By Khaled Yacoub Oweis
AMMAN (Reuters) - Cracks in Syria's military are widening along sectarian lines, say analysts, fuelling an armed mutiny that may pose an even greater threat to President Bashar al-Assad than the street protests which have rocked the country for months.
Diplomats and military experts say army cohesiveness is fraying and defections increasing as the leadership, largely from the minority Alawite sect, sends troops out to crush unrest across the mainly Sunni Muslim country of 20 million.
"The crackdown is looking increasingly unsustainable. Assad is more unable to rely on the majority Sunni rank and file. It is costing lots of money to move already exhausted core troops and his capability of launching simultaneous strikes on protest centres is diminishing," a European diplomat said.
"The Sunni backlash against him is growing, and we could see a scenario where he will lose the countryside."
The ruling elite faces a nascent armed insurgency emboldened by the overthrow and killing of Libya's Muammar Gaddafi, opposition sources say.
Defectors from the military have in recent weeks launched more deadly guerrilla raids on convoys and fortifications in the province of Idlib near the border with Turkey, and along the main Damascus-Aleppo highway in Hama and Homs to the south.
Dozens of soldiers have been killed in Homs, Hama and Idlib, opposition sources say. Authorities say "armed terrorist groups" have killed 1,100 soldiers and police since the uprising broke out in March.
Unlike Libya's successful rebels, defectors from Syria's military lack international support. A protracted conflict, with Assad holding on to main cities such as Damascus and Aleppo while opponents challenge his control of smaller cities and rural regions bordering Turkey, Jordan and Lebanon.
Core troops from Assad's Alawite sect, mainly assigned to the best-equipped Republican Guards and the Fourth Armoured Brigade, show no sign of abandoning Assad.
They are backed by Alawite-dominated Military Intelligence and Air Force Intelligence, two units in charge of preventing dissent within the military as it presses on with a crackdown which the United Nations says has killed 3,000 people.
A repeated tactic of security forces is to deploy Sunni conscripts in rings around cities and towns, under the scrutiny of Alawite intelligence agents. Hundreds have been killed for refusing to obey orders, anti-Assad activists say.
The military is effectively commanded by Assad's younger brother Maher and their brother-in-law Assef Shawkat, who diplomats say has been given enhanced responsibilities in leading the repression of protests.
Defectors from the military are helping defend Sunni neighborhoods coming under assault by the military and a pro-Assad militia in the central city of Homs, 140 km (85 miles) north of Damascus.
Ali bin Abi Taleb brigade, a defector unit named after the cousin of the Prophet Mohammad, is operating in the Homs countryside, residents said. Another brigade, Khaled bin al-Walid, fought Assad's forces for 10 days before withdrawing from the town of Rastan.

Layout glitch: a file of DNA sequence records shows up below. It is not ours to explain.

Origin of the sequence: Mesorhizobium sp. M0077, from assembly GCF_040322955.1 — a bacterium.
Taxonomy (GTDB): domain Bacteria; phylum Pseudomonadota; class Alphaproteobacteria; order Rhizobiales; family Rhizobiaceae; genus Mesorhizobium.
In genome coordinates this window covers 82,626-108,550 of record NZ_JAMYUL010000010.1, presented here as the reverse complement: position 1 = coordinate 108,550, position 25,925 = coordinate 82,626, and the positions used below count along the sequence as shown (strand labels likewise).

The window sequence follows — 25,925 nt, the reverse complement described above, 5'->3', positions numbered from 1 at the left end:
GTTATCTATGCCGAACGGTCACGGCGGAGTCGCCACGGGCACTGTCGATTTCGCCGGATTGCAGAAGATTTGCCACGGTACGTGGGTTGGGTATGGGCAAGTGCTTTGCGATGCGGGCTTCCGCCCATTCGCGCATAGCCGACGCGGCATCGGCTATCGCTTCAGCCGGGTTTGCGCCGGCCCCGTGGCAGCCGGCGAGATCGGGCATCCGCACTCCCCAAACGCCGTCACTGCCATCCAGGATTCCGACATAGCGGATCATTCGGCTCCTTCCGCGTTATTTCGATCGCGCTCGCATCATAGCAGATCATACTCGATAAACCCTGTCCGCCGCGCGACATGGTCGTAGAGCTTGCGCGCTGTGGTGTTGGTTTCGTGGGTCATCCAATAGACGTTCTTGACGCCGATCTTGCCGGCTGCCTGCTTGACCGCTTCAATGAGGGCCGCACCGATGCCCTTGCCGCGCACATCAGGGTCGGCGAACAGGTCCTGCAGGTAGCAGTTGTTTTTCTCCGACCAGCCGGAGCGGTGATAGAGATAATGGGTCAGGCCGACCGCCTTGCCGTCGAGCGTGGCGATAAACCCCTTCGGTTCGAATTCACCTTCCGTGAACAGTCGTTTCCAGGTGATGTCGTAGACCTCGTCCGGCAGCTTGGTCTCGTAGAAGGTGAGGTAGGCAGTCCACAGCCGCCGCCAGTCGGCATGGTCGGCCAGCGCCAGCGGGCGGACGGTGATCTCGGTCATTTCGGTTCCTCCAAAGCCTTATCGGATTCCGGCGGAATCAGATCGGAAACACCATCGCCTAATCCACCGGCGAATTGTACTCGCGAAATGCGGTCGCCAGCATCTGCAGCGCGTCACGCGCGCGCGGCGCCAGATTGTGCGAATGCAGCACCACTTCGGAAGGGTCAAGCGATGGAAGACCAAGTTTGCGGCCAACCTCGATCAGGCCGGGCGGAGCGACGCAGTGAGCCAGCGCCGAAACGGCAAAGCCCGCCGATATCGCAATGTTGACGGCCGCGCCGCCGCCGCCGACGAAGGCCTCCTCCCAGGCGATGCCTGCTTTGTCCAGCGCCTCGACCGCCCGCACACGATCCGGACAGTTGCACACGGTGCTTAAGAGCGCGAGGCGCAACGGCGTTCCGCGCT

Rebel sources said 100 defectors and insurgents were killed in the battle for Rastan, with loyalist forces sustaining heavy losses. Authorities said seven security police were killed.
NO "TIPPING POINT" YET
In that battle, Captain Abdelrahman al-Sheikh emerged as a leading figure among defectors.
"He proved to be astute on the battlefield. The (other, more senior) defectors in Turkey are playing little role," said an opposition source.
"The problem is that they lack more effective weapons, such as shoulder-fired anti-tank missiles. And that international support is needed to move the large amounts of cash needed to buy weapons and support them," the source said.
W. Andrew Terrill, professor at the U.S. Army War College, said insurgents were small in number but could inflict serious casualties because the Syrian army is structured to fight Israel and control Lebanon, not deal with guerrillas and urban warfare.
"Right now (armed rebels) seem to be mostly fighting defensively against regime forces entering areas sympathetic to the rebels. The trend seems to be toward more defections from the army and more confrontations between defectors and soldiers," he said.
"Trends can be reversed, and we are still not at a tipping point, but things are definitely worse for Assad."
Terrill said that if controlling Syria eventually looked "hopeless" for Assad and his supporters, they might consider retreating to Alawite regions around the city of Latakia.
"Ceding territory to the rebels means that they (the rebels) could set up something like Libya's Transitional National Government and request foreign recognition and aid," he said.
Major General Moussa Hadid, a former Jordanian army strategist, said Syria's military command had intensified censorship and cut holidays to try to prevent Sunni conscripts from finding out about the extent of killings by the security forces in their home regions.
"They send conscripts from the south to the north and vice versa. Despite all the controls over the senior officers and army and soldiers a lot of them are now becoming more distrustful of the regime and are awaiting the opportunity to support the uprising," Moussa said.
(Editing by Andrew Roche)